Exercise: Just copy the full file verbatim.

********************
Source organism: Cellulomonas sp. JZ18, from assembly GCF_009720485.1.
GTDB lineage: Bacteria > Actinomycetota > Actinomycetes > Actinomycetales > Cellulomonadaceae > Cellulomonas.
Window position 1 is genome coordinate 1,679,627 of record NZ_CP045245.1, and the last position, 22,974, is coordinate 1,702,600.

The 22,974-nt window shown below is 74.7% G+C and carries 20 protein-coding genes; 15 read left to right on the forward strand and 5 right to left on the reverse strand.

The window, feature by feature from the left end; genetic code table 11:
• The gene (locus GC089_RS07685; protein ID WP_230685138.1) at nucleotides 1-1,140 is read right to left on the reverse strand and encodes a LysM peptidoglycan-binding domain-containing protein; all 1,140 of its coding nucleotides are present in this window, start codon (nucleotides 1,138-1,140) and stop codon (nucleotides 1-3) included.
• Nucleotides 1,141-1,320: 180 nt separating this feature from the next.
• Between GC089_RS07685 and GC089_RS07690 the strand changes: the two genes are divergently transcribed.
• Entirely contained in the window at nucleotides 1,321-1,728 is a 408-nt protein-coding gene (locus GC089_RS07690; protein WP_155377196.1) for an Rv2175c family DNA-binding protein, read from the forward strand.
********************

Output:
Source organism: Cellulomonas sp. JZ18, from assembly GCF_009720485.1.
GTDB lineage: Bacteria > Actinomycetota > Actinomycetes > Actinomycetales > Cellulomonadaceae > Cellulomonas.
Window position 1 is genome coordinate 1,679,627 of record NZ_CP045245.1, and the last position, 22,974, is coordinate 1,702,600.

The 22,974-nt window shown below is 74.7% G+C and carries 20 protein-coding genes; 15 read left to right on the forward strand and 5 right to left on the reverse strand.

The window, feature by feature from the left end; genetic code table 11:
• The gene (locus GC089_RS07685; protein ID WP_230685138.1) at nucleotides 1-1,140 is read right to left on the reverse strand and encodes a LysM peptidoglycan-binding domain-containing protein; all 1,140 of its coding nucleotides are present in this window, start codon (nucleotides 1,138-1,140) and stop codon (nucleotides 1-3) included.
• Nucleotides 1,141-1,320: 180 nt separating this feature from the next.
• Between GC089_RS07685 and GC089_RS07690 the strand changes: the two genes are divergently transcribed.
• Entirely contained in the window at nucleotides 1,321-1,728 is a 408-nt protein-coding gene (locus GC089_RS07690; protein WP_155377196.1) for an Rv2175c family DNA-binding protein, read from the forward strand.